Kaiser Admits Guilt and Pays $4 Million Fine

Kaiser HQIn early 2013, the Department of Managed Health Care levied a $4 million fine against Kaiser for “serious” and “systemic” violations of state law in its mental health care services across California. Since then, the fine has been on hold because of an appeal initiated by Kaiser. But on September 8, Kaiser essentially admitted guilt. Rather than go through a appeals hearing, which would be open to the public, Kaiser decided to just pay the $4 million. Kaiser may have chosen to pay the fine rather than go through the hearing because mental health clinicians from Kaiser hospitals were scheduled to give testimony about past and ongoing serious problems with Kaiser’s mental health services. These include, among other problems, long wait times for mental health appointments and patients being slotted into group therapy even when individual therapy would be clinically appropriate.

What’s the next step? This fall the Department of Managed Health Care is planning to issue the results of follow-up survey assessing Kaiser’s efforts to fix problems with its mental health services. If the DMHC finds that problems persist, an additional fine can be levied and corrective actions will be required.

This recent development has been covered in several news outlets. The following story was published in the Santa Rosa Press Democrat on September 10, 2014. To see all of the press coverage, click here: Press about the $4 Million Fine.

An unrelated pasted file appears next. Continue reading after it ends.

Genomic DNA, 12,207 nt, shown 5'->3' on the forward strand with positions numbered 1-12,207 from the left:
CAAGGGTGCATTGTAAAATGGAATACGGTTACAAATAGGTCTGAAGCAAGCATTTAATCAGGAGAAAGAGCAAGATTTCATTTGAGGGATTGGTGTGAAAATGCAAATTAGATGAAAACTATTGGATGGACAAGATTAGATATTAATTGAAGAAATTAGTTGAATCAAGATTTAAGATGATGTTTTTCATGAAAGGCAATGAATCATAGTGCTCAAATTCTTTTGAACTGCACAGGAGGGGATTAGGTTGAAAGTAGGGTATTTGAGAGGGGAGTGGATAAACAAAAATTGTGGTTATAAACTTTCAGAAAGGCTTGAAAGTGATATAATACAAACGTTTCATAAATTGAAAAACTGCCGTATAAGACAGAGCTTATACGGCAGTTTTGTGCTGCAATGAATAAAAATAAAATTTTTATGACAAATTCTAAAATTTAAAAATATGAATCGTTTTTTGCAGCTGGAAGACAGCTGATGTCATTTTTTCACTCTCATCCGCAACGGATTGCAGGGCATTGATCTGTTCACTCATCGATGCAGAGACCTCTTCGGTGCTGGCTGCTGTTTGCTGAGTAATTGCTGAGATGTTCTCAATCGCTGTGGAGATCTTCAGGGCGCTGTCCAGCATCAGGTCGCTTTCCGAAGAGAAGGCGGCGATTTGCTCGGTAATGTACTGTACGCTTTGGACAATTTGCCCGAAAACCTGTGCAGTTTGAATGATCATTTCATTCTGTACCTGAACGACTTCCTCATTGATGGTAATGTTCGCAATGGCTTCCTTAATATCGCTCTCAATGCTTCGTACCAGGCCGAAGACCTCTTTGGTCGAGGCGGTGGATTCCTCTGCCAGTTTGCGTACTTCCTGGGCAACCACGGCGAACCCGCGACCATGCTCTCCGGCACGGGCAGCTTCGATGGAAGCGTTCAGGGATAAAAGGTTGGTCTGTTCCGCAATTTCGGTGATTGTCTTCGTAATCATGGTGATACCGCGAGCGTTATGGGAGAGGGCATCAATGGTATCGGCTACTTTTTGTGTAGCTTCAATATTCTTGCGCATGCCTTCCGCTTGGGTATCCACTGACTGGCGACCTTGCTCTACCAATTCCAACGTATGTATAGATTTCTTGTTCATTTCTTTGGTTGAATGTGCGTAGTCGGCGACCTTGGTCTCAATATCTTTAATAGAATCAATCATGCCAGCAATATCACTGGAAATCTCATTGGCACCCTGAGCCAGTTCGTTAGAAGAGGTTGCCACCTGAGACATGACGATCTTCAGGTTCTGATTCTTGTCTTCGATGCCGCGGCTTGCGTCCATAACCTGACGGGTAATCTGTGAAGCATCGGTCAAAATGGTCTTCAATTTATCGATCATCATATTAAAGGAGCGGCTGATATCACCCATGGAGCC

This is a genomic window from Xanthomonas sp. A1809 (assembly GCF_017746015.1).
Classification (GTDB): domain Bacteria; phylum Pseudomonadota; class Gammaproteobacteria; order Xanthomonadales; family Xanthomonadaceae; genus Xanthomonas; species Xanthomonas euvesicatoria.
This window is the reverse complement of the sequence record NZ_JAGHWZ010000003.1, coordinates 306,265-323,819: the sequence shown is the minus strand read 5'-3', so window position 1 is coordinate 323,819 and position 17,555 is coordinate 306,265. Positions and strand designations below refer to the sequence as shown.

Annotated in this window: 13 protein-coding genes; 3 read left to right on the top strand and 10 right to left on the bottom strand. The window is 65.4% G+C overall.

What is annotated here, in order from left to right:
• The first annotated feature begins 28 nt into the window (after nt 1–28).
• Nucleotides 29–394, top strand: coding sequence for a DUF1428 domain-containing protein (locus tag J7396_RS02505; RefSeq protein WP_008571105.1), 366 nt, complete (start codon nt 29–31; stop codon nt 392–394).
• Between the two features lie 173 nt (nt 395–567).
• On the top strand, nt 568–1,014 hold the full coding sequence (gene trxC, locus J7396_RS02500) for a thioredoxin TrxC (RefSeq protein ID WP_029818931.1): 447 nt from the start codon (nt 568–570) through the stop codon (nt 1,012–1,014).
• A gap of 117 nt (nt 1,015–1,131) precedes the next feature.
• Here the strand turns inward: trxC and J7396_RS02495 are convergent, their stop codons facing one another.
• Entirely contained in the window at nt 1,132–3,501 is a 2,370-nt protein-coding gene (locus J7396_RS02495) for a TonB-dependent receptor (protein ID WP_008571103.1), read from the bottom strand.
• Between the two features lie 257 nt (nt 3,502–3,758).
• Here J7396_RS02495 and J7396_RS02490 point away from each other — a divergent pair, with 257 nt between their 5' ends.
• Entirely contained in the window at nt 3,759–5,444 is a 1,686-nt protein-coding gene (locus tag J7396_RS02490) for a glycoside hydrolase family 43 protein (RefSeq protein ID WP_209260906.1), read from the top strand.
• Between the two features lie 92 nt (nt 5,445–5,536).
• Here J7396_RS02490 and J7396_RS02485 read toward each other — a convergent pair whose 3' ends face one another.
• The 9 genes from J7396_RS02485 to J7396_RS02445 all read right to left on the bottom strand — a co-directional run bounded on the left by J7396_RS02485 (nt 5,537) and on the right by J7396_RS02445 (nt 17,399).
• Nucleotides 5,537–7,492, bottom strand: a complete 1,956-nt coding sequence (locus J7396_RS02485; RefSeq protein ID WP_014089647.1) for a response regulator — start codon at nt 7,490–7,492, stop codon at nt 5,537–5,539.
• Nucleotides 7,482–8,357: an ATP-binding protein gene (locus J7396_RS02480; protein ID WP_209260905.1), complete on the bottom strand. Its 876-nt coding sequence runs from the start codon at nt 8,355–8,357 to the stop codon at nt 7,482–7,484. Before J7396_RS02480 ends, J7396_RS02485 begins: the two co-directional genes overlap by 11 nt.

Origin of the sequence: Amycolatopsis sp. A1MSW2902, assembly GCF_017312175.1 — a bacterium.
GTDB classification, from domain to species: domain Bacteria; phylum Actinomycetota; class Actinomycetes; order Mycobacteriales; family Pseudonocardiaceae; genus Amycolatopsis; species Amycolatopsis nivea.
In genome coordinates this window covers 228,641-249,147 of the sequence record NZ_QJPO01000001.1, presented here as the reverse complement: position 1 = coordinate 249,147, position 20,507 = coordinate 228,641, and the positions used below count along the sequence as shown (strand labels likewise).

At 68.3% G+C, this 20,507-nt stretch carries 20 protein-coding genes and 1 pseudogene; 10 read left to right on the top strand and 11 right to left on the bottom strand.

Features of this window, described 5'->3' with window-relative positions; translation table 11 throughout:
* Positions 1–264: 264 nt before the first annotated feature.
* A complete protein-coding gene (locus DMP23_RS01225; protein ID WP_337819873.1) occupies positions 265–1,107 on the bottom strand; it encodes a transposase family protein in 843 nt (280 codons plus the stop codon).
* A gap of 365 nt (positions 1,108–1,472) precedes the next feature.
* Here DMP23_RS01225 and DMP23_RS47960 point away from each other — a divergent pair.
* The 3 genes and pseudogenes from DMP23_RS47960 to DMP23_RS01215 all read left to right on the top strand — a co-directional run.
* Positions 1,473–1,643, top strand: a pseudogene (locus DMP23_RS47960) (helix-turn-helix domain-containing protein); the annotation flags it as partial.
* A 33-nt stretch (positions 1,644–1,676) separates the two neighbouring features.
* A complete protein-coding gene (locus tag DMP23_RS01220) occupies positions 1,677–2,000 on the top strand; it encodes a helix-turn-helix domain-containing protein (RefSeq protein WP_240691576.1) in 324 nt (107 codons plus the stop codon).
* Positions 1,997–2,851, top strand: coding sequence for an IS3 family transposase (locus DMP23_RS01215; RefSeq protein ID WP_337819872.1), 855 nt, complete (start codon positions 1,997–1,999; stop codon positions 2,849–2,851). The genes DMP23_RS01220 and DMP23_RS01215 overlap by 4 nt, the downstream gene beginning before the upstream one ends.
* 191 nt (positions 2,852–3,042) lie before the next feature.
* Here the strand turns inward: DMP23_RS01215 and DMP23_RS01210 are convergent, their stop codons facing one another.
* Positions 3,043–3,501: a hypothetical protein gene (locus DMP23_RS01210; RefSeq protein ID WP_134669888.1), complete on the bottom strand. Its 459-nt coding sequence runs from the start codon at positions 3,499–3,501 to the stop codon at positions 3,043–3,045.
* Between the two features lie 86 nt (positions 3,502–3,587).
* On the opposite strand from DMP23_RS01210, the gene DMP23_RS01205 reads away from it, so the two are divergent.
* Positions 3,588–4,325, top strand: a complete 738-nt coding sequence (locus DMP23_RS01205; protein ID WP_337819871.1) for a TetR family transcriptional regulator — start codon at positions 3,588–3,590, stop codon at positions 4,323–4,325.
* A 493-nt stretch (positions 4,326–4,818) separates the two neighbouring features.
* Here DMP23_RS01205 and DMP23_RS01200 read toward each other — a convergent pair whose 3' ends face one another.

Kaiser Agrees to Pay $4 Million Fine Over Mental Health Services, by Martin Espinoza

Ending a yearlong challenge, Kaiser Permanente will pay a $4 million fine levied by state regulators who accused the HMO of “serious deficiencies” in providing its members with timely access to mental health services.

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The state Department of Managed Health Care imposed the fine — the second-largest ever in the agency’s 14-year history — in June 2013. Regulators alleged Kaiser was not accurately tracking patients’ access to its therapists. The agency also said Kaiser could not ensure that patients were offered timely initial appointments with therapists for non-urgent matters, in violation of state regulations.

Kaiser challenged the fine, saying it was excessive and unwarranted. But it withdrew its appeal Monday night, hours before Kaiser representatives and state regulators were scheduled to give opening statements in a hearing Tuesday before an administrative law judge in Oakland.

The Department of Managed Health Care is conducting a follow-up survey to determine whether Kaiser has corrected its alleged deficiencies and is complying with the law, said Shelley Rouillard, the agency’s director.

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“Kaiser finally acknowledged its violations after a year and a half of fighting a cease and desist order” from state regulators, said Sal Rosselli, president of the union. “But it has yet to take any meaningful steps to correct the underlying problems in its mental health care system.”

To read the full story: “Kaiser Agrees to Pay $4 Million Fine”